Essays On Soviet Aggression The Cold War

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Therefore, to keep them out of policy-making and staff positions seems to very essential even at the price of being called red-baiters, which I hope no member of this organization [Americans for Democratic Action] will be." The day I'm afraid to sit down with people I do not know because five years from now someone will say that five of those people were Communists and therefore, you are a Communist – that will be a bad day.

I want to be able to sit down with anyone who may have a new idea and not be afraid of contamination by association.

Like George Kennan, ER believed Russia presented an economic and political, rather than military challenge to the West and thought George Marshall's efforts to develop "an over-all economic agreement in which we would try to aid" Europe "very constructive." As she told readers of "My Day," "The Marshall Plan is a bona fide offer to help Europe get back on its feet. Molotov [the Soviet ambassador to the United States], in refusing to join the rest of Europe, is creating the very thing he says he fears, which is division instead of cooperation." She mourned her friend Jan Masaryk, Czechoslovakia's foreign minister, who died mysteriously when during the Soviets invaded his country.

Concerned that the Soviets had won the propaganda war in the developing world, she struggled to make Americans and American policy makers emphasize what they were for rather than accentuate what they were against.

Eleanor Roosevelt had many responsibilities during the Cold War: delegate to the United Nations, syndicated columnist, human rights activist, and Democratic party leader.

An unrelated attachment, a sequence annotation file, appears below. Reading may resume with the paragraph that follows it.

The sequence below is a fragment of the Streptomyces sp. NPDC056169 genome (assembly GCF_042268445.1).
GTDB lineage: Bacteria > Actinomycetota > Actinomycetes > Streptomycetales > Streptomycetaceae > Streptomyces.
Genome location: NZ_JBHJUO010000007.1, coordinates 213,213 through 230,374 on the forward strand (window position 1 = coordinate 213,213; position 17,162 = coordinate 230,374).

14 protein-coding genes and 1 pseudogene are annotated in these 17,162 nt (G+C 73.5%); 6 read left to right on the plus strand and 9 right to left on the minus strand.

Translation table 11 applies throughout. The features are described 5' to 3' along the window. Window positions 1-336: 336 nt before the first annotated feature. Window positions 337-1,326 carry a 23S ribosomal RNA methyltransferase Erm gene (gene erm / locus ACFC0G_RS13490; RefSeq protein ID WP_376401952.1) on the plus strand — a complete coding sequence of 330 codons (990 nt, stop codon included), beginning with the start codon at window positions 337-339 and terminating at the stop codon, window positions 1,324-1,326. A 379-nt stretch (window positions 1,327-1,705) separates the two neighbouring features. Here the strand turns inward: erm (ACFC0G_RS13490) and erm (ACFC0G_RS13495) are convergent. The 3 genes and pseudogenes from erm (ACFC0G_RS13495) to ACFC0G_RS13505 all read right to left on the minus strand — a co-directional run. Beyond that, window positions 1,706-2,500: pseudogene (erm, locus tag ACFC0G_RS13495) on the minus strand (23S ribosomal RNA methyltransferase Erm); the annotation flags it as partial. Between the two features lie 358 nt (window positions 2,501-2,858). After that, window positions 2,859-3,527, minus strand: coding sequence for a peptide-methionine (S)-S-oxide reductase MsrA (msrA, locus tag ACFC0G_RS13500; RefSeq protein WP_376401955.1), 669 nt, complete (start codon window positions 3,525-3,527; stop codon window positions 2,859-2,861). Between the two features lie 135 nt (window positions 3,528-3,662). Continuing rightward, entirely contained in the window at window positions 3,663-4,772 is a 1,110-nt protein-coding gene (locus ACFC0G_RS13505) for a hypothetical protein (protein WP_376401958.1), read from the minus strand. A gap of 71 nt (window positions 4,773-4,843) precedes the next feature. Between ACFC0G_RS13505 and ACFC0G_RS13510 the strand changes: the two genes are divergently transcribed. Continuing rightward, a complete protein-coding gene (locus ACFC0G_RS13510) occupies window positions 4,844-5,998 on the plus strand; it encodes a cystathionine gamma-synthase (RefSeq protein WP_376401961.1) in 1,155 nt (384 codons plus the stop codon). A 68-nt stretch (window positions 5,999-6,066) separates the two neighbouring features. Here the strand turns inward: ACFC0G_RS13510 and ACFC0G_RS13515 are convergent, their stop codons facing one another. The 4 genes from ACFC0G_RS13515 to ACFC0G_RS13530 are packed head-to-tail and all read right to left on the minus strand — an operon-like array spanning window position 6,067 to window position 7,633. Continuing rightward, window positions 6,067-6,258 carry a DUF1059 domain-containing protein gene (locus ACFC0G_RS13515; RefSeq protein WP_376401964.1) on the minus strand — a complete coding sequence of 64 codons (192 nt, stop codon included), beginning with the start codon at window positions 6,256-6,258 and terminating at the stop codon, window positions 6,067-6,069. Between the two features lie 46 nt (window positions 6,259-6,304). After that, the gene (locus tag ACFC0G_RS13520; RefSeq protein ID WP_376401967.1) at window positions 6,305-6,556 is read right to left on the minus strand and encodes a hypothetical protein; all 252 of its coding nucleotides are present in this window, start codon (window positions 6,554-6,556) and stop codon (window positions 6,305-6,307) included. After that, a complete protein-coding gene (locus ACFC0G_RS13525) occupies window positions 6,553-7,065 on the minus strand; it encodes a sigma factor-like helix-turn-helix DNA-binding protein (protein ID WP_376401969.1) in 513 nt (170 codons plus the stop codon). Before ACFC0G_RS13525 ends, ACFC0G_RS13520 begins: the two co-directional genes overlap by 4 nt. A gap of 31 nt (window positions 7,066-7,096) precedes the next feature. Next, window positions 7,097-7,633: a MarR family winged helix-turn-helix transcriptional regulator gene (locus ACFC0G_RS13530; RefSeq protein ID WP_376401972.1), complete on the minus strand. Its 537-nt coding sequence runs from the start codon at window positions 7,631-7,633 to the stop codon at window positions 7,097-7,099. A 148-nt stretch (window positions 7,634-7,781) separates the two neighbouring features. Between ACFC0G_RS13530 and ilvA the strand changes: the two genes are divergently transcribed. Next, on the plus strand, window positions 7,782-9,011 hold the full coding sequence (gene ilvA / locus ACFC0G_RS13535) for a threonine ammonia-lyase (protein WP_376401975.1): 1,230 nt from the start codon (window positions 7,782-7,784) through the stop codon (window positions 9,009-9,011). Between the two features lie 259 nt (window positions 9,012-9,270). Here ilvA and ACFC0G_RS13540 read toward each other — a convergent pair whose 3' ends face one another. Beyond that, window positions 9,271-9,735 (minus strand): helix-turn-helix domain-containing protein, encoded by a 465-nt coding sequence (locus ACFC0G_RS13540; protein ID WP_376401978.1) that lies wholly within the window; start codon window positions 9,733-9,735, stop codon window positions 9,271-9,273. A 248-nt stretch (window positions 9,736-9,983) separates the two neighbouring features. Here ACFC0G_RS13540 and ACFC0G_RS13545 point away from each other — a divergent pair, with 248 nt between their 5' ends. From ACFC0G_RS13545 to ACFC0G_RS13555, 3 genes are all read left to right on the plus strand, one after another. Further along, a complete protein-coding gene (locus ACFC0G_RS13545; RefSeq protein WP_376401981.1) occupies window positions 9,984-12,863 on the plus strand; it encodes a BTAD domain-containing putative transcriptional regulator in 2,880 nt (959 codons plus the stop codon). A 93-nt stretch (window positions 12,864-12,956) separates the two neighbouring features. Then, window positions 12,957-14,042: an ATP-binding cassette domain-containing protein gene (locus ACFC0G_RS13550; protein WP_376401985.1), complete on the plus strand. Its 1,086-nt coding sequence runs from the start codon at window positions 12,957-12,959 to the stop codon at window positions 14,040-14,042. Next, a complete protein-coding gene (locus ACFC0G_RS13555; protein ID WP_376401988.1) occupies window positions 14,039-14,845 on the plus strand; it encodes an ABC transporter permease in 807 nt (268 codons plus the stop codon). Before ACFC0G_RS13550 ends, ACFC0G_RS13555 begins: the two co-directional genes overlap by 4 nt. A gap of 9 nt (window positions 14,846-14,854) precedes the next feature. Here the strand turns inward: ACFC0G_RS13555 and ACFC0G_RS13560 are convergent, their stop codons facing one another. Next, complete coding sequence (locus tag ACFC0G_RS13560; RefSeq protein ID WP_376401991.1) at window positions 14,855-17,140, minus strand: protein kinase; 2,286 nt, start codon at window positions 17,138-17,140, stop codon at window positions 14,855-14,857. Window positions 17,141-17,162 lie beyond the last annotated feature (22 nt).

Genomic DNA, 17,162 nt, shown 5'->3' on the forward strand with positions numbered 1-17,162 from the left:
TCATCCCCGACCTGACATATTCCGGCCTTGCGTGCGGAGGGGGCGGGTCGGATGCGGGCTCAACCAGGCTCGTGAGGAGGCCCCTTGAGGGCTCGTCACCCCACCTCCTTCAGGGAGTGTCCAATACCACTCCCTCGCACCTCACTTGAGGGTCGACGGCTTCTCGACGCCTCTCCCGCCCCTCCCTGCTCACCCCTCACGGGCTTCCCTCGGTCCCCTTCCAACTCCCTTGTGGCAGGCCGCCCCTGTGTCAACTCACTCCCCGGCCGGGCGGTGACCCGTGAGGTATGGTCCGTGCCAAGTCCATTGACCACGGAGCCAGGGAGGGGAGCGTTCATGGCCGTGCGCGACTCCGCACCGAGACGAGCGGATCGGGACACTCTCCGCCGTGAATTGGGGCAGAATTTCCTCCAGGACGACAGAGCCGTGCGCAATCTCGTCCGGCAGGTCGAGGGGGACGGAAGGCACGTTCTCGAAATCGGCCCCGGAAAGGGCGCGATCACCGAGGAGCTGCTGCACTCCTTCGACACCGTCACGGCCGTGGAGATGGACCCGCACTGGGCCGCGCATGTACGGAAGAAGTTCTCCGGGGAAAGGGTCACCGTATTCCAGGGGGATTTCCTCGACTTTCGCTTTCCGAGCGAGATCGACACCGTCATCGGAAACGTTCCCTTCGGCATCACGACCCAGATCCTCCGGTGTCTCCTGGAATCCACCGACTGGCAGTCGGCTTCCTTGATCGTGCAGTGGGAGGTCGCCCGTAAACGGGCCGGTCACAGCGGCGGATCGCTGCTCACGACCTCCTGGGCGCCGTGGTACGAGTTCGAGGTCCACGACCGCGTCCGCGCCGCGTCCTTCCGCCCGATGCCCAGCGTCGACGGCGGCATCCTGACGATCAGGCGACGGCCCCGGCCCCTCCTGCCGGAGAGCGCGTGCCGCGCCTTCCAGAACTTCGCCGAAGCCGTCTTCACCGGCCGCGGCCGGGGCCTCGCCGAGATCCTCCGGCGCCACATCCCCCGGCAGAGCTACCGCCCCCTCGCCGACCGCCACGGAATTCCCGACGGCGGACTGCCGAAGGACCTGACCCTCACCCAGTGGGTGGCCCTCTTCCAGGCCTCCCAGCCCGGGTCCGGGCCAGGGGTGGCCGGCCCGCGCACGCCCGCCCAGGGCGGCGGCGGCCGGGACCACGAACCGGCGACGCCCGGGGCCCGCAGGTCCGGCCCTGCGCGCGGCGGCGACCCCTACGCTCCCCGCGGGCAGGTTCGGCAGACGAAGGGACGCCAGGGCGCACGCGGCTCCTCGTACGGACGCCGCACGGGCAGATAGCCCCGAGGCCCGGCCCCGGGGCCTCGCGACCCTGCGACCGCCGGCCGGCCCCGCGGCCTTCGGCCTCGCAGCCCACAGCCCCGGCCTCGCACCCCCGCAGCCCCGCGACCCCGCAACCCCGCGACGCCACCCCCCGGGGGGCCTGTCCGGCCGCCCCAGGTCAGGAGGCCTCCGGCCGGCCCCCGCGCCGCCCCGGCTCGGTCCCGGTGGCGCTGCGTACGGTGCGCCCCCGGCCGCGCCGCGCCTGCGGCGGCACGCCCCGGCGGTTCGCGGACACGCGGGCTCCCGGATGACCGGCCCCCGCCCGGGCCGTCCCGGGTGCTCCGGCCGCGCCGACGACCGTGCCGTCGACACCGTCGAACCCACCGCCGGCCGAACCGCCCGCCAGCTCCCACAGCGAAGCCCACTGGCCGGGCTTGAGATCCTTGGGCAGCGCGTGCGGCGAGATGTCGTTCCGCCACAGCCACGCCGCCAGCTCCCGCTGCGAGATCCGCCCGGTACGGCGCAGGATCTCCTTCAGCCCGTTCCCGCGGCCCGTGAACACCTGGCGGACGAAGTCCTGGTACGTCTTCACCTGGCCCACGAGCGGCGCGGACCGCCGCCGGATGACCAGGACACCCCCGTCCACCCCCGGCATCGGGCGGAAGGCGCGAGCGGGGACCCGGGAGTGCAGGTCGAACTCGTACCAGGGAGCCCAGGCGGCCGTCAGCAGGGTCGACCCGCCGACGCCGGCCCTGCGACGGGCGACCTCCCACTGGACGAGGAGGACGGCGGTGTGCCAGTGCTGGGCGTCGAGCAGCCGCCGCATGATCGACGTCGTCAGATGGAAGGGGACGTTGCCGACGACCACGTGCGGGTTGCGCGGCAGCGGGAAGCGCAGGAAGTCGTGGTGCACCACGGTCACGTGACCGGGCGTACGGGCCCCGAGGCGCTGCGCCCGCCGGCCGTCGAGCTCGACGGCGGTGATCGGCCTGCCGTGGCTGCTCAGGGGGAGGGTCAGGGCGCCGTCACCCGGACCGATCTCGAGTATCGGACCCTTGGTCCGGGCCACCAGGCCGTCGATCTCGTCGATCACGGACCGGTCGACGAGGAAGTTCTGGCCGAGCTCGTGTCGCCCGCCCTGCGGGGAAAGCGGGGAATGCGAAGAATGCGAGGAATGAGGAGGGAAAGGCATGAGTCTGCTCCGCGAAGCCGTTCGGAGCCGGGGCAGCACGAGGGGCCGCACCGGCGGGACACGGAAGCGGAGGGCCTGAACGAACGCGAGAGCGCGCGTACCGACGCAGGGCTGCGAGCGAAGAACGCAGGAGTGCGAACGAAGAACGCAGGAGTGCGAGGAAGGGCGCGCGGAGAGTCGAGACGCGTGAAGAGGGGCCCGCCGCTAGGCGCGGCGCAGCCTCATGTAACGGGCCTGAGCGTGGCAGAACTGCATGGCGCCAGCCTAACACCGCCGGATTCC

Regardless of the arena in which she operated, ER worked to keep the focus on what democracy represented rather than on how communism threatened it.Linking civil rights at home with democracy abroad, ER insisted the more the nation deferred recognizing the civil rights of all Americans, the more ammunition the Communists had to label democracy hypocritical and ineffective. delegation to the United Nations, she represented the state department; therefore, she could not speak as freely about U. She very much supported Truman's position on the "repatriation" of refugees and, in a deft rebuttal to the Soviet delegation during a debate in the General Assembly, played a key role in securing UN support for resettlement and not "repatriation." Yet, unlike Truman, Churchill and De Gaulle, she opposed the propping up of former British and French colonies in India, Africa, and Indochina.She urged the nation to recognize the severe test it faced, to understand that it was "on trial today to show what democracy means." The international arena presented ER with different challenges. She worried that Churchill had too much influence over Truman, and opposed the former prime minister's "Iron Curtain" call to create a British-American alliance against the Soviet Union.In 1953, as part of her world-wide tour, she had extended visits with Tito and Nehru, spending weeks with them discussing politics, religion, micro-credit, and publishing their conversations as part of her campaign for world understanding.In 1957, she traveled to Russia to interview premier Nikita Krushchev, only to have the interview turn into a spirited debate.Since its establishment in August 1991, the Cold War International History Project (CWIHP) has amassed a tremendous collection of archival documents on the Cold War era from the once secret archives of former communist countries.CWIHP has become internationally recognized as the world’s preeminent resource on the Cold War.It was always the "political" threat of so-called "Communism" that was the primary concern.(Recall that "Communism" is a broad term, and includes all those with the "ability to get control of mass movements...As diplomatic historian Anna Kasten Nelson concludes, "In her unique position, she tried to persuade her fellow Americans that the Cold War was the result of both the expansionist ideology of the Soviets and the wrong-headed American response to them." ER could easily be inserted into classroom discussions of the Cold War as both a domestic and international contest in ways that encourage students to see the reciprocal relationship between American domestic and foreign policy.: ER can be held up as a counterpoint to Churchill's Iron Curtain speech (she opposed both this rhetoric and his interpretation), Truman's loyalty oaths (she editorialized against them, calling the policy un-American), HUAC (she recommended that the FBI rather than Congress investigate subversion to de-politicize the inquiry), Alger Hiss (she thought Hiss a perjurer and not a traitor) and Mc Carthy (she told readers of My Day that she "despised" his methods).

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